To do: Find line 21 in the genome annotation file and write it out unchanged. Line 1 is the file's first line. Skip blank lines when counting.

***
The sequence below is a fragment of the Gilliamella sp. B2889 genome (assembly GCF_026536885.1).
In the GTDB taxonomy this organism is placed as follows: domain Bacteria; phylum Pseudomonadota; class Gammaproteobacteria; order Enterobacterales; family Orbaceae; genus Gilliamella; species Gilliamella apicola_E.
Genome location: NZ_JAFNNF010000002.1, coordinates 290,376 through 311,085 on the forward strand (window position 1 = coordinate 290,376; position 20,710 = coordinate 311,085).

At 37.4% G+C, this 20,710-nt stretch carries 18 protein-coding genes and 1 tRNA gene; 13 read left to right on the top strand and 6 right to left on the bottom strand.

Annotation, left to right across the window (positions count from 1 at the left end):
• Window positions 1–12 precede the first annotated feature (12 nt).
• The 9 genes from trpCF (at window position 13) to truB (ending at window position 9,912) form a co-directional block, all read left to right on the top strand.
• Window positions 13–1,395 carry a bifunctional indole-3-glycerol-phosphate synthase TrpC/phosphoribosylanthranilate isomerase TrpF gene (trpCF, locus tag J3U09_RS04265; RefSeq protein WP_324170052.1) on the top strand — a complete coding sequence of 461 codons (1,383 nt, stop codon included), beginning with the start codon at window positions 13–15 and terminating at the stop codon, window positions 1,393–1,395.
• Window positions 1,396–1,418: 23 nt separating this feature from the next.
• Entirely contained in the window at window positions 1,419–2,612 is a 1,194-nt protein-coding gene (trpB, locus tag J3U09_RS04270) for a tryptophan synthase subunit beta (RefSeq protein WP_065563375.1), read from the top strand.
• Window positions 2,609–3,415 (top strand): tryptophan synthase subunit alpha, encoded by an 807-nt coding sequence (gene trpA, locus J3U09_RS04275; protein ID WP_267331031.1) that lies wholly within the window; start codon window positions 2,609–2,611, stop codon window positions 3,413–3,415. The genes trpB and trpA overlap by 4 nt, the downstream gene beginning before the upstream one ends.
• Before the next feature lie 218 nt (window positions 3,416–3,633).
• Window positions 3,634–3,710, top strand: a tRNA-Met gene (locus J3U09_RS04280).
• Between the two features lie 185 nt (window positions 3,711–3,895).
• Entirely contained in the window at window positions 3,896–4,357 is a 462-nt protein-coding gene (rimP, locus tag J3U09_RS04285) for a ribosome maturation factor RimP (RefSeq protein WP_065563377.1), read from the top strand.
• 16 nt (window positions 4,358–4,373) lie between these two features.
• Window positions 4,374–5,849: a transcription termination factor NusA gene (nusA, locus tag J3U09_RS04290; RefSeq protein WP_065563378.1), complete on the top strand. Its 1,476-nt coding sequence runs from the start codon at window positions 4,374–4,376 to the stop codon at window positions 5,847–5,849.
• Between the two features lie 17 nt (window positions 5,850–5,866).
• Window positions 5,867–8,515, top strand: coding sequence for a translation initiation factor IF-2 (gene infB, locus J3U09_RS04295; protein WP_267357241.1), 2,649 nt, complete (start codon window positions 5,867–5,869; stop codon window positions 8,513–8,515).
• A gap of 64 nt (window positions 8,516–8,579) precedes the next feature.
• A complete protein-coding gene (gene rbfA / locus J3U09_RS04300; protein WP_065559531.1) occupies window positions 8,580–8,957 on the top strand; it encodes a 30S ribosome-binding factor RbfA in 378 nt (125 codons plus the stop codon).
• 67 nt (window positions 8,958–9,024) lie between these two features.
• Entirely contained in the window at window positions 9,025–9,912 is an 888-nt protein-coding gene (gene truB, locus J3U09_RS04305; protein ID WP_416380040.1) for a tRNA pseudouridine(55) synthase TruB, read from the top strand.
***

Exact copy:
• A complete protein-coding gene (gene rbfA / locus J3U09_RS04300; protein WP_065559531.1) occupies window positions 8,580–8,957 on the top strand; it encodes a 30S ribosome-binding factor RbfA in 378 nt (125 codons plus the stop codon).